3 key trends from this year’s International Hospitality Investment Forum (IHIF)

September 28, 2021
4 min read

Three key trends have emerged from the latest edition of the IHIF, which was finally held in Berlin on 1-3 September 2021, after having been postponed four times following March 2020, when the event was originally scheduled to take place.  

The hospitality sector is embracing sustainability

There was one clear theme that dominated the headlines at IHIF – sustainability. While a few years ago, adhering to sustainable norms was considered a ‘nice to have’ for hospitality companies, now it has become a full-fledged necessity. 

Indeed, the push towards sustainability is coming from above and below, both from customers and from investors in the hospitality sector. For example, according to Giorgio Manenti, managing director at Eastdil Secured, a real estate investment banking firm, many German and European institutional funds will not invest in companies unless they have sustainability plans in place. 

Brian Kaufman, managing director at Blackstone, a leading private equity group, also noted that sustainability initiatives can also have long-term financial benefits. He said: “One thing to keep in mind is environment, social and governance (ESG) initiatives aren’t just necessarily costs, there’s real ROI opportunity that comes from investing in them, whether it’s water reduction initiatives, energy efficiency implementation, we as a firm have an emissions reduction target that we’re very focused on across all sectors across all assets.”

Mintel’s research shows that whilst sustainability is not top of mind for most consumers when choosing a company to book a holiday with, young consumers are far more likely to favour companies that prioritise sustainability. Nearly 1 in 5 Brits aged 16-24 consider a brand’s environmental policy to be one of their three most important factors when selecting a travel company, compared to around 1 in 10 adults.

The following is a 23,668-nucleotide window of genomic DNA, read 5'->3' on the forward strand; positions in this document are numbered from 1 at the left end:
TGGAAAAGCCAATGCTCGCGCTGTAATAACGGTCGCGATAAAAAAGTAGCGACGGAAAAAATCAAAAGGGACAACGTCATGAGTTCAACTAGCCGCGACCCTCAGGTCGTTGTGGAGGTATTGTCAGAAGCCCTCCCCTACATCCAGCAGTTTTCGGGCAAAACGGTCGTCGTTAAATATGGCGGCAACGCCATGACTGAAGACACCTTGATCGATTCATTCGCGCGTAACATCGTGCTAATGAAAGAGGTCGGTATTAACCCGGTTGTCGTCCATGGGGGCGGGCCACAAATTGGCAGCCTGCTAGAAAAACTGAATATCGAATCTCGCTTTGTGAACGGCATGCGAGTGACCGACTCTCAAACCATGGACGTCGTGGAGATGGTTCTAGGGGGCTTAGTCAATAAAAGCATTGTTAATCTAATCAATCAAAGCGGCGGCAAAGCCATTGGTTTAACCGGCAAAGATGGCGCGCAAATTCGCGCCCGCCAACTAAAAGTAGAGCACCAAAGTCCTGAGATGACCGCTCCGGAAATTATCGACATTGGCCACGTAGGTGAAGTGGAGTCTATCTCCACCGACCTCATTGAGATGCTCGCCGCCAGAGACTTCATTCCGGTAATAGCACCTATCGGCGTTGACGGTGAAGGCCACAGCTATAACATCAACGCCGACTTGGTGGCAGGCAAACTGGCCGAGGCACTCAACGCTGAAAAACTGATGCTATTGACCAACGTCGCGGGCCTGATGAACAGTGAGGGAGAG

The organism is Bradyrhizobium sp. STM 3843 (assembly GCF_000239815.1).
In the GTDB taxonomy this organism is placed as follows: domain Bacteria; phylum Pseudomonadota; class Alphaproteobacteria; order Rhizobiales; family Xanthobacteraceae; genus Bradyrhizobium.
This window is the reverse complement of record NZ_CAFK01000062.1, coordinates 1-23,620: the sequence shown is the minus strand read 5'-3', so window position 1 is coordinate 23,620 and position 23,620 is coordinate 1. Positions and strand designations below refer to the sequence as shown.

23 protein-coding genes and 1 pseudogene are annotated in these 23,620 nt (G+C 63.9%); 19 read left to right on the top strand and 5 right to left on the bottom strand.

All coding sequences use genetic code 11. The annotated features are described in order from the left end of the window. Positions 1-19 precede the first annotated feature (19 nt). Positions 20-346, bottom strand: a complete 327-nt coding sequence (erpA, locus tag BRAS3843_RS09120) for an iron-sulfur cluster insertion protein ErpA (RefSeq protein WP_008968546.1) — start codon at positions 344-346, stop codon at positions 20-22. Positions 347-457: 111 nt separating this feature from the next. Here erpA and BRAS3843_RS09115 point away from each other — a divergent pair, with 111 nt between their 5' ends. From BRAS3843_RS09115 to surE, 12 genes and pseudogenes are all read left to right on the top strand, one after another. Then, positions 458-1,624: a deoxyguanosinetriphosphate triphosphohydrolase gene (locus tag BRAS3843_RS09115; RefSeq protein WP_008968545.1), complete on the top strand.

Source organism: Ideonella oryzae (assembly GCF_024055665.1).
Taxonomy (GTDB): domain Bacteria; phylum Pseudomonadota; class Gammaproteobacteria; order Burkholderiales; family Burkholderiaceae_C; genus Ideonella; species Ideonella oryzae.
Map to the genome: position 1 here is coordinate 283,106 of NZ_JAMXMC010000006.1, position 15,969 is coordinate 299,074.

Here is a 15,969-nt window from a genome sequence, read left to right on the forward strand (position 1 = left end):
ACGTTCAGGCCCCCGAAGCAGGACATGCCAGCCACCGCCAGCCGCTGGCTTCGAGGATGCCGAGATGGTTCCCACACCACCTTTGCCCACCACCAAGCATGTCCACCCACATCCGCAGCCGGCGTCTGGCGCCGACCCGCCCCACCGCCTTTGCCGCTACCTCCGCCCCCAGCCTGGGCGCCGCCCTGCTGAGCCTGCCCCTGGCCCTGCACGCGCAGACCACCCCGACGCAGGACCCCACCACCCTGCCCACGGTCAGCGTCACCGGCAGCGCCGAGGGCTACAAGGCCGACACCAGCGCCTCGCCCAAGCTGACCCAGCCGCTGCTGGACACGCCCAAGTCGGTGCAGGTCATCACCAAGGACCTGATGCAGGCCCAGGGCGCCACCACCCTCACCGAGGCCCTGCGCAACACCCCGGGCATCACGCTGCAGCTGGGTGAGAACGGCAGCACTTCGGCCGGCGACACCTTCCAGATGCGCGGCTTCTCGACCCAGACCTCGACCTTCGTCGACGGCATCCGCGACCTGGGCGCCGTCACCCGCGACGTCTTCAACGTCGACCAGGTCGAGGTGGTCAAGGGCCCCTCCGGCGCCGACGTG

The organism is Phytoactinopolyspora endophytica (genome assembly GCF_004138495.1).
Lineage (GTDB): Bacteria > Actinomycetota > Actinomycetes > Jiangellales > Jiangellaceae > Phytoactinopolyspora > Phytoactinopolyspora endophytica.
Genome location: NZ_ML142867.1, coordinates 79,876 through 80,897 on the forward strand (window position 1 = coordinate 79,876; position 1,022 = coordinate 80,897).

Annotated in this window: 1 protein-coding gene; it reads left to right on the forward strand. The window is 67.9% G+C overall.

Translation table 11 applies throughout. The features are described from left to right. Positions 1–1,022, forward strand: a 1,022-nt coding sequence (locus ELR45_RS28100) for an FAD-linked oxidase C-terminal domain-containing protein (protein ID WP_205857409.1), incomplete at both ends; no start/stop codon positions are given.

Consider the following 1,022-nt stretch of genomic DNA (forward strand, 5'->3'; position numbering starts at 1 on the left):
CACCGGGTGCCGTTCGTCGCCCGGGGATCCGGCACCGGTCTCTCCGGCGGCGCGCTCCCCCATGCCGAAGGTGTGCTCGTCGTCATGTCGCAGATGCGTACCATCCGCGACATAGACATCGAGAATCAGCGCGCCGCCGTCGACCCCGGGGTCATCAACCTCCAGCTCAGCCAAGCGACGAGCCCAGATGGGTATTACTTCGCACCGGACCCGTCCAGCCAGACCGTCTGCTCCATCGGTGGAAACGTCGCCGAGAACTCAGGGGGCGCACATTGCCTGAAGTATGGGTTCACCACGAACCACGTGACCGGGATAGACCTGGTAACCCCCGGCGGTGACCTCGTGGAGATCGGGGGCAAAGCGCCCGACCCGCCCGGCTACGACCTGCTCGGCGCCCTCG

IHIF 2021 investor panel discussion
(From left to right: Benjamin Habbel, Founder & CEO Limestone Capital; Brian Kaufman, Managing Director Blackstone; Dominic Seyrling, Investment Director Archer Hotel Capital , and Will Duffey, Managing Director; JLL)

Source: Questex

The ‘workation’

A second key trend evoked by several of the presenters at the conference can be summarised as ‘stay anywhere, work anywhere’ or as the rise of the ‘workation’. The pandemic has demonstrated that productive work can be carried out remotely and there is less necessity to come to an office daily. As a result, people can conduct their business from anywhere they choose to live or even as part of a working holiday. Mintel’s research shows that 42% of UK employees would be interested in combining holidaying with work if their company allowed it, rising to 61% of 16-24s. 

Given this new paradigm, traditional holiday resorts need to start introducing proper areas where guests can work effectively in order to meet the changing needs of their client base. LRO Hospitality chief investment officer Henri Wilmes, remarked that: “We’ve spent the last 18 months combining the work life and private life in a different way and there will be some changes in how we work and where we work. I definitely see resorts creating spaces where people can come and work but have a break as well.”

Henri Wilmes, chief investment officer, LRO Hospitality, speaking at IHIF 2021

Source: Mark Green 

Meanwhile Chris Norton, CEO of Equinox Hotel Group (also pictured above), identified that resort properties should prioritise amenities to best serve working guests, including: fast internet, multiple plugs in the rooms, ability to connect portable devices to TVs and fast food and beverage services. Mintel’s research confirms the importance of these facilities, with most potential hotel guests saying the level of comfort/amenities in a hotel room would be more important to them than other hotel facilities (eg bar, restaurant – see Mintel’s Report Hotels – UK, 2020).

The human resources challenge

Besides attracting more customers, the most pressing issue impacting the hospitality industry globally is the lack of sufficient manpower. Just as demand is ramping up, the pool of available workers has diminished, with some having chosen to leave the sector or remain on furlough. Marriott’s CEO Tony Capuano, who spoke at the conference’s opening session, noted that the chain, which is the world’s largest by branded rooms, has 10,000 unfilled jobs at the present time.

Attracting the right staff is crucial for hotel operators with Mintel’s research showing that customer service has the strongest influence on guest satisfaction levels, putting it above price, room facilities and the quality of food and drink offered (see Mintel’s Report Hotels – UK, 2019).

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